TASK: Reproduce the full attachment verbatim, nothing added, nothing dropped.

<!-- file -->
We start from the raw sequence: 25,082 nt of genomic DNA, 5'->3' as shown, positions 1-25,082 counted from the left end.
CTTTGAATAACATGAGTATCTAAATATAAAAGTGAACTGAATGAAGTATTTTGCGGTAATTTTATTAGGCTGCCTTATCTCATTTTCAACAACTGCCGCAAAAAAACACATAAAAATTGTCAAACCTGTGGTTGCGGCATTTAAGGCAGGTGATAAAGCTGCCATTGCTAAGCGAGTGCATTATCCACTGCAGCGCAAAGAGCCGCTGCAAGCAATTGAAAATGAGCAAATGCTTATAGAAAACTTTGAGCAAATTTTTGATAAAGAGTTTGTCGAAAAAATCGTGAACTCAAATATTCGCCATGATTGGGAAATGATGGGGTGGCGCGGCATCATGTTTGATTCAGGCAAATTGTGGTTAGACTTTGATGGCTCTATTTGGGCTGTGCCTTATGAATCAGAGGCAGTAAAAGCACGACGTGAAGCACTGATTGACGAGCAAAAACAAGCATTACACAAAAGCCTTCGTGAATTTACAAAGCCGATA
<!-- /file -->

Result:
We start from the raw sequence: 25,082 nt of genomic DNA, 5'->3' as shown, positions 1-25,082 counted from the left end.
CTTTGAATAACATGAGTATCTAAATATAAAAGTGAACTGAATGAAGTATTTTGCGGTAATTTTATTAGGCTGCCTTATCTCATTTTCAACAACTGCCGCAAAAAAACACATAAAAATTGTCAAACCTGTGGTTGCGGCATTTAAGGCAGGTGATAAAGCTGCCATTGCTAAGCGAGTGCATTATCCACTGCAGCGCAAAGAGCCGCTGCAAGCAATTGAAAATGAGCAAATGCTTATAGAAAACTTTGAGCAAATTTTTGATAAAGAGTTTGTCGAAAAAATCGTGAACTCAAATATTCGCCATGATTGGGAAATGATGGGGTGGCGCGGCATCATGTTTGATTCAGGCAAATTGTGGTTAGACTTTGATGGCTCTATTTGGGCTGTGCCTTATGAATCAGAGGCAGTAAAAGCACGACGTGAAGCACTGATTGACGAGCAAAAACAAGCATTACACAAAAGCCTTCGTGAATTTACAAAGCCGATA